580 F2d 695 Barry v. District of Columbia Board of Elections and Ethics Lawrence

580 F.2d 695

188 U.S.App.D.C. 432

Marion BARRY et al.
Appeal of JePhunneh LAWRENCE.

No. 78-1482.

United States Court of Appeals,
District of Columbia Circuit.

Argued June 16, 1978.
Decided June 19, 1978.

Appeal from the United States District Court for the District of Columbia (D.C. Civil Action No. 78-0127).

JePhunneh Lawrence, Pro se.

James C. McKay, Jr., Asst. Corp. Counsel, District of Columbia, Washington, D. C., with whom John R. Risher, Jr., Corp. Counsel, and Louis P. Robbins, Principal Deputy Corp. Counsel, Washington, D. C., were on the brief, for Amicus curiae District of Columbia urging reversal.

Andrew E. Mishkin and Albert J. Beveridge, Washington, D. C., with whom Herbert O. Reid, Sr., Dovey J. Roundtree, and Benny Kass, Washington, D. C., were on the brief, for appellee. Winfred R. Mundle, Washington, D. C., also entered an appearance for appellee.

Before WRIGHT, Chief Judge, and McGOWAN and ROBB, Circuit Judges.

Opinion for the court Per curiam.


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This case concerns the constitutionality of a provision of the District of Columbia election statutes, but we do not find it necessary to deal with the interesting constitutional questions which it presents. Instead, we dismiss the appeal, since it appears that the appellant lacks a sufficiently concrete interest in the controversy to confer standing to appeal and justify judicial intervention.


The statute in question, 1 D.C. Code § 1115(b) (Supp. IV 1977), requires elected officials of the District of Columbia who wish to run for another office in the middle of their current term to resign their present office before being permitted to file their candidacy.1


Marion Barry, an at-large member of the District of Columbia Council whose four-year term expires in January 1981, along with eight of his supporters and constituents, brought this suit seeking declaratory and injunctive relief on the basis that this statute is unconstitutional. Barry has announced his intention to be a candidate for Mayor in the elections in the fall of this year. If the statute is valid, he must resign from the Council on or before July 5, 1978, the deadline for filing nominating petitions for the mayoral election.


Barry named as defendants the District of Columbia Board of Elections and Ethics, which administers the election laws, and the Board's individual members. The District of Columbia intervened as a defendant, as did the only appellant here, JePhunneh Lawrence. In the District Court Lawrence based his interest in the case on a desire to succeed Barry on the Council, should Barry resign to run for Mayor. Lawrence argued that the Board of Elections should declare Barry's seat vacant as of the time last January when Barry announced his candidacy for Mayor and began to form a campaign organization. (App. 284-287.) After his intervention was allowed by the District Court, Lawrence abandoned that argument, accepting the Board of Elections' interpretation that Barry need not resign until he files his formal nominating petitions, which may be as late as July 5.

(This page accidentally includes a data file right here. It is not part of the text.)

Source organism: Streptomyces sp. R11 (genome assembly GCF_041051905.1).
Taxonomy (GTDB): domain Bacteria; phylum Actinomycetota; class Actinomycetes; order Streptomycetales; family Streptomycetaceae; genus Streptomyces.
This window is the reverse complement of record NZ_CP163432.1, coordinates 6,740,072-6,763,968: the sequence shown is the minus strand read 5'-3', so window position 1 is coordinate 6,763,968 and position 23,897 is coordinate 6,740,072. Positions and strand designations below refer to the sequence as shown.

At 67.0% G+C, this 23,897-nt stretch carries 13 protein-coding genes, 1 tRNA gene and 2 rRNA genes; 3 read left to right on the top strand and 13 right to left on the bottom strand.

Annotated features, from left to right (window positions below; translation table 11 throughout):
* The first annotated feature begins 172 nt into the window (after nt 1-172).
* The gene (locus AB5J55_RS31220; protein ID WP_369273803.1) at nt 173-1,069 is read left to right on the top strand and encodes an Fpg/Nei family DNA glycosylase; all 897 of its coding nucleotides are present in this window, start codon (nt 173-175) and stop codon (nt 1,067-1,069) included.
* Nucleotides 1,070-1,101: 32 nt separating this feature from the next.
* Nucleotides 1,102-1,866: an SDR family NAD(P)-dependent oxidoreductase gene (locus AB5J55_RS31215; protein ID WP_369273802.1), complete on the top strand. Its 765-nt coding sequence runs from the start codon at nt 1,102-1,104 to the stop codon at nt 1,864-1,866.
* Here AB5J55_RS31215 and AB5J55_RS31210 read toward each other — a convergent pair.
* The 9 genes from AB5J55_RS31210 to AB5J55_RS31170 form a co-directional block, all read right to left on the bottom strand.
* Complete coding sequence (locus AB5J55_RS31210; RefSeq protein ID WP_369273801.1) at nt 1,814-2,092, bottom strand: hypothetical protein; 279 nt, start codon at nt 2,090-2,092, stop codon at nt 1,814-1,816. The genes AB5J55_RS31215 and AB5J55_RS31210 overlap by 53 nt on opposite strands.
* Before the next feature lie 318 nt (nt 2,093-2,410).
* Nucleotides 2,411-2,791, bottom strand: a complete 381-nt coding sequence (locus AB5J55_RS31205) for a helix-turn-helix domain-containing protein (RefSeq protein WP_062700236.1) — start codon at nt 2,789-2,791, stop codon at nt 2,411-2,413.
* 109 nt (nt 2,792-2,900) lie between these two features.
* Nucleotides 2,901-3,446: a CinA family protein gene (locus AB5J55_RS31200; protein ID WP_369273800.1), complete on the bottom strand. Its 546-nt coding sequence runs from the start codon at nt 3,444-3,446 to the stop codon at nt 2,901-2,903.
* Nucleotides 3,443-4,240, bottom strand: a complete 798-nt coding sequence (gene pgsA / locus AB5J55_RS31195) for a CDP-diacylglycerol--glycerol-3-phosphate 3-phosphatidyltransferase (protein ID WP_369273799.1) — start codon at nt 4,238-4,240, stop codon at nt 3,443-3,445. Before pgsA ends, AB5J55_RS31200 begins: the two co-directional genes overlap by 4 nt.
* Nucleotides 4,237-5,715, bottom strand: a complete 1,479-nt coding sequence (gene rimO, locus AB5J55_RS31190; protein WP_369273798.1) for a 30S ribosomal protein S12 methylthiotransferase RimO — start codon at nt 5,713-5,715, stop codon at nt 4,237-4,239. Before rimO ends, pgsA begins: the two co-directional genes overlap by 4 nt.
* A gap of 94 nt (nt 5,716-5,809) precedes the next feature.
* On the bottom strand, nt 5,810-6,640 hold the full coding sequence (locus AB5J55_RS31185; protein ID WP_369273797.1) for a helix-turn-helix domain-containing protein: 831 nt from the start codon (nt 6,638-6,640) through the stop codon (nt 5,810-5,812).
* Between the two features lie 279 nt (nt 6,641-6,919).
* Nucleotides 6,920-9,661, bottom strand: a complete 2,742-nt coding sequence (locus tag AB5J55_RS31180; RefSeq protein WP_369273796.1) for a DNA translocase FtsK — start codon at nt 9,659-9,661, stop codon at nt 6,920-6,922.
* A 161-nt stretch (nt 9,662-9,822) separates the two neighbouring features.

The District Court heard the case on cross-motions for summary judgment and decided in favor of the plaintiffs, holding that Section 1115(b) violated both the First Amendment and the equal protection principles embodied in the Fifth Amendment's due process clause. Neither the Board of Elections nor the District of Columbia took an appeal; intervenor Lawrence did.2


Barry, as appellee, has moved to dismiss the appeal on the ground, among others, that Lawrence does not have standing to maintain it. We agree and grant the motion.


We were informed in the briefs and at argument that Lawrence, since the time of the District Court's decision, has declared his candidacy for one of the two at-large seats on the Council which will become vacant in January 1979 and will be filled for a full four-year term at this fall's primary and general elections. Assuming Barry resigned, it is unclear exactly when the special election to fill the remaining two years of his present term would be held; however, it is clear that that special election would be either simultaneous with the November general election or nearly so.